Over the last two days there has been some confusing information about Verizon using Bing for search on the Samsung Fascinate smartphone, which runs Android. PocketNow’s post on the matter suggests that Verizon is going to use Bing as the default search engine for all of their smartphones going forward, while Laptop Magazine reports Verizon is saying Bing will not be the only search engine for their phones.
What we do know is that Bing is the search engine on the Fascinate, which means that when you press the search button or type a search term in the address bar in the web browser, the search will be performed by Bing rather than Google. Verizon says when Android 2.2 is available for the Fascinate users will be able to download and install the Google search app from the Android Market, but that will not change which search engine is used when a user presses the phone’s search button.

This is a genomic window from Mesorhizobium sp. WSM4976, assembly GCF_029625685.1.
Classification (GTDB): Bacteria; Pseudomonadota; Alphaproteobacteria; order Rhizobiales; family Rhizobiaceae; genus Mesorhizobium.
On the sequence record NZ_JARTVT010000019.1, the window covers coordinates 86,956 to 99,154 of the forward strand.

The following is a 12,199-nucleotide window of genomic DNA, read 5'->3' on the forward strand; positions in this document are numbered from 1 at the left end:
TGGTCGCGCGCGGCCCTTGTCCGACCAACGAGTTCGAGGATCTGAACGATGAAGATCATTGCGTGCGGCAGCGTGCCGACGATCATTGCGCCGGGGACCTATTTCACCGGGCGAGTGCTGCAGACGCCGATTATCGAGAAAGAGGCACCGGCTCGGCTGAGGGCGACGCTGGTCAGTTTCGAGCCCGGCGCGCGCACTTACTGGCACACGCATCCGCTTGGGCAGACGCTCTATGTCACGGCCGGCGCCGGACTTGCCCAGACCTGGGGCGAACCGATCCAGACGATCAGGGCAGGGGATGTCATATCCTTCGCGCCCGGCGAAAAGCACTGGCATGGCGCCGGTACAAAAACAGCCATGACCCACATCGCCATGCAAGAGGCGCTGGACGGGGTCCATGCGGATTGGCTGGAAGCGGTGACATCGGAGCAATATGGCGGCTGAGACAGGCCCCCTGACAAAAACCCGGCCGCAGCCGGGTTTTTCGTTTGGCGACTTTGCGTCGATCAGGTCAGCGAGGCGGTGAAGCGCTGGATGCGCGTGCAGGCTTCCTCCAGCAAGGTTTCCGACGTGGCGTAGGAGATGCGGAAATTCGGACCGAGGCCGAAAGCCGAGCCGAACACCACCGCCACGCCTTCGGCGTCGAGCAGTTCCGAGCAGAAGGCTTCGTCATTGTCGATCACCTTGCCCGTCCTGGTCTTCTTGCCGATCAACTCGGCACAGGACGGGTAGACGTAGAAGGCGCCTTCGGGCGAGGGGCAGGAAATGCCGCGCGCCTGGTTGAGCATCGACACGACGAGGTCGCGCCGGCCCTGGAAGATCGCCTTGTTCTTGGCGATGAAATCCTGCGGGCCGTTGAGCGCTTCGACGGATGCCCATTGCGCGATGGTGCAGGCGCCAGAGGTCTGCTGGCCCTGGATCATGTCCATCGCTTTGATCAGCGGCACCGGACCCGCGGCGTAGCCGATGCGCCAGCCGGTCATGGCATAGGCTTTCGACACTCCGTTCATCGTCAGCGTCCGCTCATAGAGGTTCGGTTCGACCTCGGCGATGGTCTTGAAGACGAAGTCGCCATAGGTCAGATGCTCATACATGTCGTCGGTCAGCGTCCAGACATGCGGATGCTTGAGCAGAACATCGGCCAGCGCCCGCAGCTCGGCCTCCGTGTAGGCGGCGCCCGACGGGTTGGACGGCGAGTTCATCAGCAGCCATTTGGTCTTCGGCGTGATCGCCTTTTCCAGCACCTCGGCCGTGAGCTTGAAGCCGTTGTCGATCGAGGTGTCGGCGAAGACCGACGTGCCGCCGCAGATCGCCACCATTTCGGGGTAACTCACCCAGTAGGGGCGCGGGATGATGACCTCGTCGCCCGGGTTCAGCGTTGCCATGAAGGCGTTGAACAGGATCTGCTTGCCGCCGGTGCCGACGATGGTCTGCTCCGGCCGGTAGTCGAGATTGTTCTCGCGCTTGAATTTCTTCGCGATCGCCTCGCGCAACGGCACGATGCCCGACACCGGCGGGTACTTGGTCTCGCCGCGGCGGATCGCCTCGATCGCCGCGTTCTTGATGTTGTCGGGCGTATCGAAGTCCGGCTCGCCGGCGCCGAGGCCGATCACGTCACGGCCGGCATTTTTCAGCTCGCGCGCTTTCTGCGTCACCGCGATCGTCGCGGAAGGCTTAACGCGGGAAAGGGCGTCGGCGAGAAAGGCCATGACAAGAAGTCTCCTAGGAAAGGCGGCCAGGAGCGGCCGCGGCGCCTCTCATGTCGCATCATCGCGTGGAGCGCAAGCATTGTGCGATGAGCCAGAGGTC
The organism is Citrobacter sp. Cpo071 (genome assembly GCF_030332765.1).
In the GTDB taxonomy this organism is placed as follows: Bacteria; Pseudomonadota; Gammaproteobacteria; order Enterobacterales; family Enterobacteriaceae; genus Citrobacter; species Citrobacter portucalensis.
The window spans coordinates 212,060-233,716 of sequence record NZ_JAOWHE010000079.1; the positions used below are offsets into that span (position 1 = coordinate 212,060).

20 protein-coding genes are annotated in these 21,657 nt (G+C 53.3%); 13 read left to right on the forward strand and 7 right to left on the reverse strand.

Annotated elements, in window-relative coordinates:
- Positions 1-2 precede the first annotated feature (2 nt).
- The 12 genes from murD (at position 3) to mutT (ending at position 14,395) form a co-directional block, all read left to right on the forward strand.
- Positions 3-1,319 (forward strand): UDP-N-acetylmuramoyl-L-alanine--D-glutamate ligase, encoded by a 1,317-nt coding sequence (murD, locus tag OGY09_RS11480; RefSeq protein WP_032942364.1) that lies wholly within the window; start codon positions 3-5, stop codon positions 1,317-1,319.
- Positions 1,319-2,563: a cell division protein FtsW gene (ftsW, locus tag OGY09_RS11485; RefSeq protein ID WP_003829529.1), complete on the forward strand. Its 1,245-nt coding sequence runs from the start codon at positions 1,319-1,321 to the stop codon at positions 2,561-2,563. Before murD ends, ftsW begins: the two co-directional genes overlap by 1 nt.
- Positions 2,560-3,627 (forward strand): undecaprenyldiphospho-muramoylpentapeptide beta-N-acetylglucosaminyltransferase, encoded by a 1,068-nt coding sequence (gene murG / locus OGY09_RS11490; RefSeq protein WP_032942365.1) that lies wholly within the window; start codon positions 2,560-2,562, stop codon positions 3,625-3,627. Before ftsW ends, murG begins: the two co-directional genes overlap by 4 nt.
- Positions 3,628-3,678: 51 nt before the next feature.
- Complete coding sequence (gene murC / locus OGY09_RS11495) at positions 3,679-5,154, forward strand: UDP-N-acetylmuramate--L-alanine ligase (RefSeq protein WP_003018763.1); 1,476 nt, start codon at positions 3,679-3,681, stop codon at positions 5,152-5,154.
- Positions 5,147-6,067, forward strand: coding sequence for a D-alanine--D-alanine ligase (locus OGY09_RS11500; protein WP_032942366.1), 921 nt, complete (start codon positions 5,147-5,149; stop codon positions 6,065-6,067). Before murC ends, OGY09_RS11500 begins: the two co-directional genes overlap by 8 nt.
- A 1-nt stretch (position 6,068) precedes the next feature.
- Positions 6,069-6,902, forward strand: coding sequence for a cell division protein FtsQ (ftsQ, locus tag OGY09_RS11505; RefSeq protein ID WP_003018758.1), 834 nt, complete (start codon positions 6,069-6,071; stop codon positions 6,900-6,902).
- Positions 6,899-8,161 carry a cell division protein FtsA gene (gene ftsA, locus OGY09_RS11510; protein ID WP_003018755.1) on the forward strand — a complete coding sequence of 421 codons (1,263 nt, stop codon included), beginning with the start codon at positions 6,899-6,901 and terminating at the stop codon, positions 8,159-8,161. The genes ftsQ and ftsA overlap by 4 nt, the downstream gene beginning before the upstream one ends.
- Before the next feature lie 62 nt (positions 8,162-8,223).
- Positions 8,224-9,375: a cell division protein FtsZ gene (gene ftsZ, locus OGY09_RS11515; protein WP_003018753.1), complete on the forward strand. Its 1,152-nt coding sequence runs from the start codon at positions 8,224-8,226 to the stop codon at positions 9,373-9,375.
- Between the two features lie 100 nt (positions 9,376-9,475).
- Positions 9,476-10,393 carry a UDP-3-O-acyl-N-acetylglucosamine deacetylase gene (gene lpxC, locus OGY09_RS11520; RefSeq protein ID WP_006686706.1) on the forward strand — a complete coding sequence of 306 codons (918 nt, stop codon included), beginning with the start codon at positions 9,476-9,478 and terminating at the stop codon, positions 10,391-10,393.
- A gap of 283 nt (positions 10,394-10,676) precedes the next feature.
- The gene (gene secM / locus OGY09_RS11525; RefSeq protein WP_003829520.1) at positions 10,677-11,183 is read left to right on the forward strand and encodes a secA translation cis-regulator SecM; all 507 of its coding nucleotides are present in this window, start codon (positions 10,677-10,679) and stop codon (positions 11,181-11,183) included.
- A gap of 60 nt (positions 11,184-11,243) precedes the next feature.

While the issue of which search engine is used may not be important to the average user, it is very important to Google. It does not charge for Android, so even though Google makes money licensing some of the apps included with Android, its primary source of income from Android will be ads in mobile search. If Bing is the search engine then Microsoft gains the revenue opportunity from the mobile search rather than Google. My guess is that Google won’t lock down the search engine for Android phones for fear of claims of antitrust violations, so if Bing becomes a threat to replacing Google search on Android phones it will need to sweeten the deal with the carriers to keep their search on the phones.